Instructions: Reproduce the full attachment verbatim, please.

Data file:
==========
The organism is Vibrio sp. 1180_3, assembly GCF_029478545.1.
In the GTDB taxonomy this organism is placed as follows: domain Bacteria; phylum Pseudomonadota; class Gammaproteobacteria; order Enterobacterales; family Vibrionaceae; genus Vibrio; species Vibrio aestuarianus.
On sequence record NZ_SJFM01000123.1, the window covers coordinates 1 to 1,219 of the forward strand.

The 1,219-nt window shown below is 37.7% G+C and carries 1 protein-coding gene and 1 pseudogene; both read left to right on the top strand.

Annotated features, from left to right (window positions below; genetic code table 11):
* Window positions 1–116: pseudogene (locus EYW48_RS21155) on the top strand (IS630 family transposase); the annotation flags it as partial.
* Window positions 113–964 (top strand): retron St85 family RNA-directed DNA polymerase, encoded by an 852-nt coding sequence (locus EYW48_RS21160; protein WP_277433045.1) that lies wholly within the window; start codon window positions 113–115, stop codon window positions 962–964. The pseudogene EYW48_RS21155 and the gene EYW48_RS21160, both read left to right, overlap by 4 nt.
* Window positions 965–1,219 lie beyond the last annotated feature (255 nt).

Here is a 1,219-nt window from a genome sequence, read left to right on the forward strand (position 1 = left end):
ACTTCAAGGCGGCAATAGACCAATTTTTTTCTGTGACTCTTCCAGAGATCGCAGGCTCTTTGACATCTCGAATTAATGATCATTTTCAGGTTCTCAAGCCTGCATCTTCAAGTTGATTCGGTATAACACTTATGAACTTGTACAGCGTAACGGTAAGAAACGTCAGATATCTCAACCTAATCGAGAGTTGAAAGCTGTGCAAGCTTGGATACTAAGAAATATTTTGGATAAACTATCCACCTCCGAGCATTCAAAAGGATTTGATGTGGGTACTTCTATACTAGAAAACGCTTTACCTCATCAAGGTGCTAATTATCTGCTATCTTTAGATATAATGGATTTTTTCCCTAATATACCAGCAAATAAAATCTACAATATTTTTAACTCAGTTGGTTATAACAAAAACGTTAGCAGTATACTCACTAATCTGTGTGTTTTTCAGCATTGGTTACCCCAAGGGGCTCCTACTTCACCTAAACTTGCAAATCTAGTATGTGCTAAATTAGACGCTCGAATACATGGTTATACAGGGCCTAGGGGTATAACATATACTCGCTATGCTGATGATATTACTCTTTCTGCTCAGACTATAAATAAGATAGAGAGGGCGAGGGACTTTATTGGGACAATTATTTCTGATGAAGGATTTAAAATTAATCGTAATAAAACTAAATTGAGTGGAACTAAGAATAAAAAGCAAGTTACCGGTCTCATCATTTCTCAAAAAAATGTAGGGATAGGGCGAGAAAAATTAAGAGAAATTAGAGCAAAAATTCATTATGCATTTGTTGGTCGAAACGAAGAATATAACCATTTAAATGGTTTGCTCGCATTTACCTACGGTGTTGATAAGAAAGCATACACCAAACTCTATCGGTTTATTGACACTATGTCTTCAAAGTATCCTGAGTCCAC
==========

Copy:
The organism is Vibrio sp. 1180_3, assembly GCF_029478545.1.
In the GTDB taxonomy this organism is placed as follows: domain Bacteria; phylum Pseudomonadota; class Gammaproteobacteria; order Enterobacterales; family Vibrionaceae; genus Vibrio; species Vibrio aestuarianus.
On sequence record NZ_SJFM01000123.1, the window covers coordinates 1 to 1,219 of the forward strand.

The 1,219-nt window shown below is 37.7% G+C and carries 1 protein-coding gene and 1 pseudogene; both read left to right on the top strand.

Annotated features, from left to right (window positions below; genetic code table 11):
* Window positions 1–116: pseudogene (locus EYW48_RS21155) on the top strand (IS630 family transposase); the annotation flags it as partial.
* Window positions 113–964 (top strand): retron St85 family RNA-directed DNA polymerase, encoded by an 852-nt coding sequence (locus EYW48_RS21160; protein WP_277433045.1) that lies wholly within the window; start codon window positions 113–115, stop codon window positions 962–964. The pseudogene EYW48_RS21155 and the gene EYW48_RS21160, both read left to right, overlap by 4 nt.
* Window positions 965–1,219 lie beyond the last annotated feature (255 nt).

Here is a 1,219-nt window from a genome sequence, read left to right on the forward strand (position 1 = left end):
ACTTCAAGGCGGCAATAGACCAATTTTTTTCTGTGACTCTTCCAGAGATCGCAGGCTCTTTGACATCTCGAATTAATGATCATTTTCAGGTTCTCAAGCCTGCATCTTCAAGTTGATTCGGTATAACACTTATGAACTTGTACAGCGTAACGGTAAGAAACGTCAGATATCTCAACCTAATCGAGAGTTGAAAGCTGTGCAAGCTTGGATACTAAGAAATATTTTGGATAAACTATCCACCTCCGAGCATTCAAAAGGATTTGATGTGGGTACTTCTATACTAGAAAACGCTTTACCTCATCAAGGTGCTAATTATCTGCTATCTTTAGATATAATGGATTTTTTCCCTAATATACCAGCAAATAAAATCTACAATATTTTTAACTCAGTTGGTTATAACAAAAACGTTAGCAGTATACTCACTAATCTGTGTGTTTTTCAGCATTGGTTACCCCAAGGGGCTCCTACTTCACCTAAACTTGCAAATCTAGTATGTGCTAAATTAGACGCTCGAATACATGGTTATACAGGGCCTAGGGGTATAACATATACTCGCTATGCTGATGATATTACTCTTTCTGCTCAGACTATAAATAAGATAGAGAGGGCGAGGGACTTTATTGGGACAATTATTTCTGATGAAGGATTTAAAATTAATCGTAATAAAACTAAATTGAGTGGAACTAAGAATAAAAAGCAAGTTACCGGTCTCATCATTTCTCAAAAAAATGTAGGGATAGGGCGAGAAAAATTAAGAGAAATTAGAGCAAAAATTCATTATGCATTTGTTGGTCGAAACGAAGAATATAACCATTTAAATGGTTTGCTCGCATTTACCTACGGTGTTGATAAGAAAGCATACACCAAACTCTATCGGTTTATTGACACTATGTCTTCAAAGTATCCTGAGTCCAC